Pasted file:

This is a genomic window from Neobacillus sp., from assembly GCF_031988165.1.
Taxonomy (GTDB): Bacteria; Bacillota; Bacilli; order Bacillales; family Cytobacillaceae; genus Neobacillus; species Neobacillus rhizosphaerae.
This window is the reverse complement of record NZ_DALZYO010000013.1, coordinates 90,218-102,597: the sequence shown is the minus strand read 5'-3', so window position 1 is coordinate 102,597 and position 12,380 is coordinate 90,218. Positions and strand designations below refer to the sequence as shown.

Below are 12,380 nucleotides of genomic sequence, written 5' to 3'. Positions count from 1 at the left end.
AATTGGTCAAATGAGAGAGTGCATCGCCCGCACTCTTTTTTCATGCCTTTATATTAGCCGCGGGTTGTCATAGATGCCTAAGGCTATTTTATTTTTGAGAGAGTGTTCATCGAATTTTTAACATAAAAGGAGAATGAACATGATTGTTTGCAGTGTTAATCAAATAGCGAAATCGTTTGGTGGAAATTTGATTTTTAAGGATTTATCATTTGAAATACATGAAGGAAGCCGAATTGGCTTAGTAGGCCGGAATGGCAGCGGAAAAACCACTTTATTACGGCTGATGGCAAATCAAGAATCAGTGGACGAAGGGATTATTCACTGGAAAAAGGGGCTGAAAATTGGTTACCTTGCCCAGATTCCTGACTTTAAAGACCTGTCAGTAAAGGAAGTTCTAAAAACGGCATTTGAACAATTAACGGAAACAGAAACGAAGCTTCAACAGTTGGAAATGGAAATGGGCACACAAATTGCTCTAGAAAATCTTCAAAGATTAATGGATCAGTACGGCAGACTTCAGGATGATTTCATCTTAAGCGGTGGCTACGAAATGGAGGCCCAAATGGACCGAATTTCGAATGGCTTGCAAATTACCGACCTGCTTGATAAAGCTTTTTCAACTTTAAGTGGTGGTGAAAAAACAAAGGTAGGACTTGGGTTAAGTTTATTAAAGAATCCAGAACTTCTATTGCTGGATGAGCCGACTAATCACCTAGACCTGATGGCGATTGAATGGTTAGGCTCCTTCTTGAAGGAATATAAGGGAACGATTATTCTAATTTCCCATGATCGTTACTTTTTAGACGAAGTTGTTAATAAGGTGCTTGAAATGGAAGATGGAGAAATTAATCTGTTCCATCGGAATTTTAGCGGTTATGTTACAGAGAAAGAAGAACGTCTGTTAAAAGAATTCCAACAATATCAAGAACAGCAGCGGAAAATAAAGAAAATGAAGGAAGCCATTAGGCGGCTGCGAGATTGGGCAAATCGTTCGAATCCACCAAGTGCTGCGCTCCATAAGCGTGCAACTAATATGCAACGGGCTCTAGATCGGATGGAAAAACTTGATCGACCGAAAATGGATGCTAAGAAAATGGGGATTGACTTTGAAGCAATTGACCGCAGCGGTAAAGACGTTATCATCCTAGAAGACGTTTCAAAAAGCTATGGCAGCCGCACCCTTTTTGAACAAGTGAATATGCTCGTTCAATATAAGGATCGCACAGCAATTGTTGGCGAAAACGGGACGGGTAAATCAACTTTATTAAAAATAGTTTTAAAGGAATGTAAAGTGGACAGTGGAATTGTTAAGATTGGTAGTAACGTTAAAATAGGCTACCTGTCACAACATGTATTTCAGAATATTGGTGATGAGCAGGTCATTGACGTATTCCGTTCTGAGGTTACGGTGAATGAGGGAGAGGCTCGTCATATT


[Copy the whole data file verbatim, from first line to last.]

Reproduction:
This is a genomic window from Neobacillus sp., from assembly GCF_031988165.1.
Taxonomy (GTDB): Bacteria; Bacillota; Bacilli; order Bacillales; family Cytobacillaceae; genus Neobacillus; species Neobacillus rhizosphaerae.
This window is the reverse complement of record NZ_DALZYO010000013.1, coordinates 90,218-102,597: the sequence shown is the minus strand read 5'-3', so window position 1 is coordinate 102,597 and position 12,380 is coordinate 90,218. Positions and strand designations below refer to the sequence as shown.

Below are 12,380 nucleotides of genomic sequence, written 5' to 3'. Positions count from 1 at the left end.
AATTGGTCAAATGAGAGAGTGCATCGCCCGCACTCTTTTTTCATGCCTTTATATTAGCCGCGGGTTGTCATAGATGCCTAAGGCTATTTTATTTTTGAGAGAGTGTTCATCGAATTTTTAACATAAAAGGAGAATGAACATGATTGTTTGCAGTGTTAATCAAATAGCGAAATCGTTTGGTGGAAATTTGATTTTTAAGGATTTATCATTTGAAATACATGAAGGAAGCCGAATTGGCTTAGTAGGCCGGAATGGCAGCGGAAAAACCACTTTATTACGGCTGATGGCAAATCAAGAATCAGTGGACGAAGGGATTATTCACTGGAAAAAGGGGCTGAAAATTGGTTACCTTGCCCAGATTCCTGACTTTAAAGACCTGTCAGTAAAGGAAGTTCTAAAAACGGCATTTGAACAATTAACGGAAACAGAAACGAAGCTTCAACAGTTGGAAATGGAAATGGGCACACAAATTGCTCTAGAAAATCTTCAAAGATTAATGGATCAGTACGGCAGACTTCAGGATGATTTCATCTTAAGCGGTGGCTACGAAATGGAGGCCCAAATGGACCGAATTTCGAATGGCTTGCAAATTACCGACCTGCTTGATAAAGCTTTTTCAACTTTAAGTGGTGGTGAAAAAACAAAGGTAGGACTTGGGTTAAGTTTATTAAAGAATCCAGAACTTCTATTGCTGGATGAGCCGACTAATCACCTAGACCTGATGGCGATTGAATGGTTAGGCTCCTTCTTGAAGGAATATAAGGGAACGATTATTCTAATTTCCCATGATCGTTACTTTTTAGACGAAGTTGTTAATAAGGTGCTTGAAATGGAAGATGGAGAAATTAATCTGTTCCATCGGAATTTTAGCGGTTATGTTACAGAGAAAGAAGAACGTCTGTTAAAAGAATTCCAACAATATCAAGAACAGCAGCGGAAAATAAAGAAAATGAAGGAAGCCATTAGGCGGCTGCGAGATTGGGCAAATCGTTCGAATCCACCAAGTGCTGCGCTCCATAAGCGTGCAACTAATATGCAACGGGCTCTAGATCGGATGGAAAAACTTGATCGACCGAAAATGGATGCTAAGAAAATGGGGATTGACTTTGAAGCAATTGACCGCAGCGGTAAAGACGTTATCATCCTAGAAGACGTTTCAAAAAGCTATGGCAGCCGCACCCTTTTTGAACAAGTGAATATGCTCGTTCAATATAAGGATCGCACAGCAATTGTTGGCGAAAACGGGACGGGTAAATCAACTTTATTAAAAATAGTTTTAAAGGAATGTAAAGTGGACAGTGGAATTGTTAAGATTGGTAGTAACGTTAAAATAGGCTACCTGTCACAACATGTATTTCAGAATATTGGTGATGAGCAGGTCATTGACGTATTCCGTTCTGAGGTTACGGTGAATGAGGGAGAGGCTCGTCATATT